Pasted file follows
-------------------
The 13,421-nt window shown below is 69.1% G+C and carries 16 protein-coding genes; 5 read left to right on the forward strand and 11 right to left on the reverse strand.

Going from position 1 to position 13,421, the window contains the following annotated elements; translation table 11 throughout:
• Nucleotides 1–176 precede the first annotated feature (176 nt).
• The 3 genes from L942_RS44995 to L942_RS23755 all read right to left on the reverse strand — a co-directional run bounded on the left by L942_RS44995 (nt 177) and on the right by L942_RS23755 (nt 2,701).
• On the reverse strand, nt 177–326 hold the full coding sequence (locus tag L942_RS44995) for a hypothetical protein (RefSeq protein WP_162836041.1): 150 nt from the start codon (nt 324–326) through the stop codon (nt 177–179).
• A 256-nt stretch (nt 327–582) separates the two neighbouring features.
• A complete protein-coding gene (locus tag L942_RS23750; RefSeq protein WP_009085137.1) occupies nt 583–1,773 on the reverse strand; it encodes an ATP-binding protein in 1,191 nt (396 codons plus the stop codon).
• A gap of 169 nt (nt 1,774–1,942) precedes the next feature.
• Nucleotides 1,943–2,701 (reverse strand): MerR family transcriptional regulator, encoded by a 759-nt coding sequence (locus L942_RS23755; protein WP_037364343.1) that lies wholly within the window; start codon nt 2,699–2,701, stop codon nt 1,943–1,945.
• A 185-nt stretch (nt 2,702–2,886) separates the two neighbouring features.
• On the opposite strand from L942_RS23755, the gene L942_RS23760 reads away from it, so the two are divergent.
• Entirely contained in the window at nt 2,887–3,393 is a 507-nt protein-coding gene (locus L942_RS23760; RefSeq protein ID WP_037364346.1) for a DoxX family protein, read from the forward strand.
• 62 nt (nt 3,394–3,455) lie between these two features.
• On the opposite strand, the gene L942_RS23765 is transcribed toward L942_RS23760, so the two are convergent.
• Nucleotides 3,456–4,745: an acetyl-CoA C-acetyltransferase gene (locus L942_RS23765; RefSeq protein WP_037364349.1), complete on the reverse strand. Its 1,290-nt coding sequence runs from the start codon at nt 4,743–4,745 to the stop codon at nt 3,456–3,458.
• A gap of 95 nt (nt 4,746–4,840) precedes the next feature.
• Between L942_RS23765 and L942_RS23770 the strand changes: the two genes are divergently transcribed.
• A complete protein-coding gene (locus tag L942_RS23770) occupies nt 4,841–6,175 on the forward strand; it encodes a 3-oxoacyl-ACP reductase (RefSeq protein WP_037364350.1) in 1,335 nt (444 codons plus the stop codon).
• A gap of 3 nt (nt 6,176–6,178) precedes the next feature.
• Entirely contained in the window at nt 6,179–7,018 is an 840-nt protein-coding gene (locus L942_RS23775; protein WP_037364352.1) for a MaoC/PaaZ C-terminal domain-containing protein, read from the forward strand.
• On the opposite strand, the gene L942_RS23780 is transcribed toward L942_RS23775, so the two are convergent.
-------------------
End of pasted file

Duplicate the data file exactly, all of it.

The 13,421-nt window shown below is 69.1% G+C and carries 16 protein-coding genes; 5 read left to right on the forward strand and 11 right to left on the reverse strand.

Going from position 1 to position 13,421, the window contains the following annotated elements; translation table 11 throughout:
• Nucleotides 1–176 precede the first annotated feature (176 nt).
• The 3 genes from L942_RS44995 to L942_RS23755 all read right to left on the reverse strand — a co-directional run bounded on the left by L942_RS44995 (nt 177) and on the right by L942_RS23755 (nt 2,701).
• On the reverse strand, nt 177–326 hold the full coding sequence (locus tag L942_RS44995) for a hypothetical protein (RefSeq protein WP_162836041.1): 150 nt from the start codon (nt 324–326) through the stop codon (nt 177–179).
• A 256-nt stretch (nt 327–582) separates the two neighbouring features.
• A complete protein-coding gene (locus tag L942_RS23750; RefSeq protein WP_009085137.1) occupies nt 583–1,773 on the reverse strand; it encodes an ATP-binding protein in 1,191 nt (396 codons plus the stop codon).
• A gap of 169 nt (nt 1,774–1,942) precedes the next feature.
• Nucleotides 1,943–2,701 (reverse strand): MerR family transcriptional regulator, encoded by a 759-nt coding sequence (locus L942_RS23755; protein WP_037364343.1) that lies wholly within the window; start codon nt 2,699–2,701, stop codon nt 1,943–1,945.
• A 185-nt stretch (nt 2,702–2,886) separates the two neighbouring features.
• On the opposite strand from L942_RS23755, the gene L942_RS23760 reads away from it, so the two are divergent.
• Entirely contained in the window at nt 2,887–3,393 is a 507-nt protein-coding gene (locus L942_RS23760; RefSeq protein ID WP_037364346.1) for a DoxX family protein, read from the forward strand.
• 62 nt (nt 3,394–3,455) lie between these two features.
• On the opposite strand, the gene L942_RS23765 is transcribed toward L942_RS23760, so the two are convergent.
• Nucleotides 3,456–4,745: an acetyl-CoA C-acetyltransferase gene (locus L942_RS23765; RefSeq protein WP_037364349.1), complete on the reverse strand. Its 1,290-nt coding sequence runs from the start codon at nt 4,743–4,745 to the stop codon at nt 3,456–3,458.
• A gap of 95 nt (nt 4,746–4,840) precedes the next feature.
• Between L942_RS23765 and L942_RS23770 the strand changes: the two genes are divergently transcribed.
• A complete protein-coding gene (locus tag L942_RS23770) occupies nt 4,841–6,175 on the forward strand; it encodes a 3-oxoacyl-ACP reductase (RefSeq protein WP_037364350.1) in 1,335 nt (444 codons plus the stop codon).
• A gap of 3 nt (nt 6,176–6,178) precedes the next feature.
• Entirely contained in the window at nt 6,179–7,018 is an 840-nt protein-coding gene (locus L942_RS23775; protein WP_037364352.1) for a MaoC/PaaZ C-terminal domain-containing protein, read from the forward strand.
• On the opposite strand, the gene L942_RS23780 is transcribed toward L942_RS23775, so the two are convergent.